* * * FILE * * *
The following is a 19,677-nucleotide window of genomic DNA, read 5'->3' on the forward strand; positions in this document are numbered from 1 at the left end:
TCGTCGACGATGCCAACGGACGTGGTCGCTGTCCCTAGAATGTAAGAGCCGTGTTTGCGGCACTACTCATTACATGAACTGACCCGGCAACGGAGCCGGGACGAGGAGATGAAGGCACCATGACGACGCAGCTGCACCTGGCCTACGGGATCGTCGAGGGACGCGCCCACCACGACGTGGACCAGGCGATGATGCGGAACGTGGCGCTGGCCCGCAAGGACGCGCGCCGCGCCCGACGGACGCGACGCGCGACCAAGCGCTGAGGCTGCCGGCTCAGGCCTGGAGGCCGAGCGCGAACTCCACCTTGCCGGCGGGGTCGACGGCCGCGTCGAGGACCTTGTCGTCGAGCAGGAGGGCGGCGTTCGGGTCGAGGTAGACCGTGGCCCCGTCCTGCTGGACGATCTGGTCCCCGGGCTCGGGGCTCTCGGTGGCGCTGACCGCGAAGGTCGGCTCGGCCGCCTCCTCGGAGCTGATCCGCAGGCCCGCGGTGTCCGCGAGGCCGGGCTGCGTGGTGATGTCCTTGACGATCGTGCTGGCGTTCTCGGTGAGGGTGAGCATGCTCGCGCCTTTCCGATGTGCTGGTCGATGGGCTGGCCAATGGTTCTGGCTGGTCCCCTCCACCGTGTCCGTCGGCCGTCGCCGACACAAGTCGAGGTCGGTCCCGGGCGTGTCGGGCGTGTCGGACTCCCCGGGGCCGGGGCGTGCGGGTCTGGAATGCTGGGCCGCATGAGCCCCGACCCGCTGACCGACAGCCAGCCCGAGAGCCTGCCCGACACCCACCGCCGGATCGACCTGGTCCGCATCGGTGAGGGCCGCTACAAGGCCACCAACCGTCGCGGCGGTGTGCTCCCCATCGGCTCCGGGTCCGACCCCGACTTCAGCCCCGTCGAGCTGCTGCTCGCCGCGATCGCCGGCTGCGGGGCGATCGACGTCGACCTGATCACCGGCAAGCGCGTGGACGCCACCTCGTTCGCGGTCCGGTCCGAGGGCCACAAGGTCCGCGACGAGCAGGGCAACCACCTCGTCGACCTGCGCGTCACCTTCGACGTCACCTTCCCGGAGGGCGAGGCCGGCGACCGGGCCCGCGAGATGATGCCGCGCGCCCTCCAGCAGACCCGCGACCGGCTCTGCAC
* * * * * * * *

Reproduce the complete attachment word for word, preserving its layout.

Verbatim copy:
The following is a 19,677-nucleotide window of genomic DNA, read 5'->3' on the forward strand; positions in this document are numbered from 1 at the left end:
TCGTCGACGATGCCAACGGACGTGGTCGCTGTCCCTAGAATGTAAGAGCCGTGTTTGCGGCACTACTCATTACATGAACTGACCCGGCAACGGAGCCGGGACGAGGAGATGAAGGCACCATGACGACGCAGCTGCACCTGGCCTACGGGATCGTCGAGGGACGCGCCCACCACGACGTGGACCAGGCGATGATGCGGAACGTGGCGCTGGCCCGCAAGGACGCGCGCCGCGCCCGACGGACGCGACGCGCGACCAAGCGCTGAGGCTGCCGGCTCAGGCCTGGAGGCCGAGCGCGAACTCCACCTTGCCGGCGGGGTCGACGGCCGCGTCGAGGACCTTGTCGTCGAGCAGGAGGGCGGCGTTCGGGTCGAGGTAGACCGTGGCCCCGTCCTGCTGGACGATCTGGTCCCCGGGCTCGGGGCTCTCGGTGGCGCTGACCGCGAAGGTCGGCTCGGCCGCCTCCTCGGAGCTGATCCGCAGGCCCGCGGTGTCCGCGAGGCCGGGCTGCGTGGTGATGTCCTTGACGATCGTGCTGGCGTTCTCGGTGAGGGTGAGCATGCTCGCGCCTTTCCGATGTGCTGGTCGATGGGCTGGCCAATGGTTCTGGCTGGTCCCCTCCACCGTGTCCGTCGGCCGTCGCCGACACAAGTCGAGGTCGGTCCCGGGCGTGTCGGGCGTGTCGGACTCCCCGGGGCCGGGGCGTGCGGGTCTGGAATGCTGGGCCGCATGAGCCCCGACCCGCTGACCGACAGCCAGCCCGAGAGCCTGCCCGACACCCACCGCCGGATCGACCTGGTCCGCATCGGTGAGGGCCGCTACAAGGCCACCAACCGTCGCGGCGGTGTGCTCCCCATCGGCTCCGGGTCCGACCCCGACTTCAGCCCCGTCGAGCTGCTGCTCGCCGCGATCGCCGGCTGCGGGGCGATCGACGTCGACCTGATCACCGGCAAGCGCGTGGACGCCACCTCGTTCGCGGTCCGGTCCGAGGGCCACAAGGTCCGCGACGAGCAGGGCAACCACCTCGTCGACCTGCGCGTCACCTTCGACGTCACCTTCCCGGAGGGCGAGGCCGGCGACCGGGCCCGCGAGATGATGCCGCGCGCCCTCCAGCAGACCCGCGACCGGCTCTGCAC